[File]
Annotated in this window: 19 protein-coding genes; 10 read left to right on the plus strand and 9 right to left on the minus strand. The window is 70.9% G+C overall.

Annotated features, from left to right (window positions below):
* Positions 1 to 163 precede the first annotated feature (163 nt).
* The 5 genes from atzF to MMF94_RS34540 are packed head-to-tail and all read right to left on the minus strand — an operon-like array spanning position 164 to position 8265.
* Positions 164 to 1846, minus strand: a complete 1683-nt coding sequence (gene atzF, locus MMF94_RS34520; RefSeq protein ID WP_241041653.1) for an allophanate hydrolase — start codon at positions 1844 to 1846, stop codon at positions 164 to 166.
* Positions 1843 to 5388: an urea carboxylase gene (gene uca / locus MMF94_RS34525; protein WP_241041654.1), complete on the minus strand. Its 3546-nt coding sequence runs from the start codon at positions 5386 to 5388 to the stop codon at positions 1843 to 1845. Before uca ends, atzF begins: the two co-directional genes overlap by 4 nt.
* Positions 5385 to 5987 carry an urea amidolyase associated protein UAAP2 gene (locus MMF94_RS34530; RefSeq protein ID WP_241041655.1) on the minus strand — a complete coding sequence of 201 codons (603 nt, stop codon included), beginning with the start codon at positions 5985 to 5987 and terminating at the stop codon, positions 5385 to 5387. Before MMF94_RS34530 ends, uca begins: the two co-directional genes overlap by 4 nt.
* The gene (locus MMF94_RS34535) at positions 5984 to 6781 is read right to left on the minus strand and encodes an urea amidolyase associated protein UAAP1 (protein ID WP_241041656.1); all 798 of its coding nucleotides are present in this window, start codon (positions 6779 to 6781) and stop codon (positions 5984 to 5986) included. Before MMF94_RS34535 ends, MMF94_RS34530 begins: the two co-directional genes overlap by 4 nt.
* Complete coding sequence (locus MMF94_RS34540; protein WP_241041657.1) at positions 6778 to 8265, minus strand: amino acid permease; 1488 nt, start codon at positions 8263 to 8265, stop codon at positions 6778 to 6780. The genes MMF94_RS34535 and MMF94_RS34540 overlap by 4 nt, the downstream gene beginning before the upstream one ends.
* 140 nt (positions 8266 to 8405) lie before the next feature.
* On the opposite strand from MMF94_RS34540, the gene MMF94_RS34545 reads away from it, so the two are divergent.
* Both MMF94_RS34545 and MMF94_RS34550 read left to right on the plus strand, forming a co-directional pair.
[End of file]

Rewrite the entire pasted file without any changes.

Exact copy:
Annotated in this window: 19 protein-coding genes; 10 read left to right on the plus strand and 9 right to left on the minus strand. The window is 70.9% G+C overall.

Annotated features, from left to right (window positions below):
* Positions 1 to 163 precede the first annotated feature (163 nt).
* The 5 genes from atzF to MMF94_RS34540 are packed head-to-tail and all read right to left on the minus strand — an operon-like array spanning position 164 to position 8265.
* Positions 164 to 1846, minus strand: a complete 1683-nt coding sequence (gene atzF, locus MMF94_RS34520; RefSeq protein ID WP_241041653.1) for an allophanate hydrolase — start codon at positions 1844 to 1846, stop codon at positions 164 to 166.
* Positions 1843 to 5388: an urea carboxylase gene (gene uca / locus MMF94_RS34525; protein WP_241041654.1), complete on the minus strand. Its 3546-nt coding sequence runs from the start codon at positions 5386 to 5388 to the stop codon at positions 1843 to 1845. Before uca ends, atzF begins: the two co-directional genes overlap by 4 nt.
* Positions 5385 to 5987 carry an urea amidolyase associated protein UAAP2 gene (locus MMF94_RS34530; RefSeq protein ID WP_241041655.1) on the minus strand — a complete coding sequence of 201 codons (603 nt, stop codon included), beginning with the start codon at positions 5985 to 5987 and terminating at the stop codon, positions 5385 to 5387. Before MMF94_RS34530 ends, uca begins: the two co-directional genes overlap by 4 nt.
* The gene (locus MMF94_RS34535) at positions 5984 to 6781 is read right to left on the minus strand and encodes an urea amidolyase associated protein UAAP1 (protein ID WP_241041656.1); all 798 of its coding nucleotides are present in this window, start codon (positions 6779 to 6781) and stop codon (positions 5984 to 5986) included. Before MMF94_RS34535 ends, MMF94_RS34530 begins: the two co-directional genes overlap by 4 nt.
* Complete coding sequence (locus MMF94_RS34540; protein WP_241041657.1) at positions 6778 to 8265, minus strand: amino acid permease; 1488 nt, start codon at positions 8263 to 8265, stop codon at positions 6778 to 6780. The genes MMF94_RS34535 and MMF94_RS34540 overlap by 4 nt, the downstream gene beginning before the upstream one ends.
* 140 nt (positions 8266 to 8405) lie before the next feature.
* On the opposite strand from MMF94_RS34540, the gene MMF94_RS34545 reads away from it, so the two are divergent.
* Both MMF94_RS34545 and MMF94_RS34550 read left to right on the plus strand, forming a co-directional pair.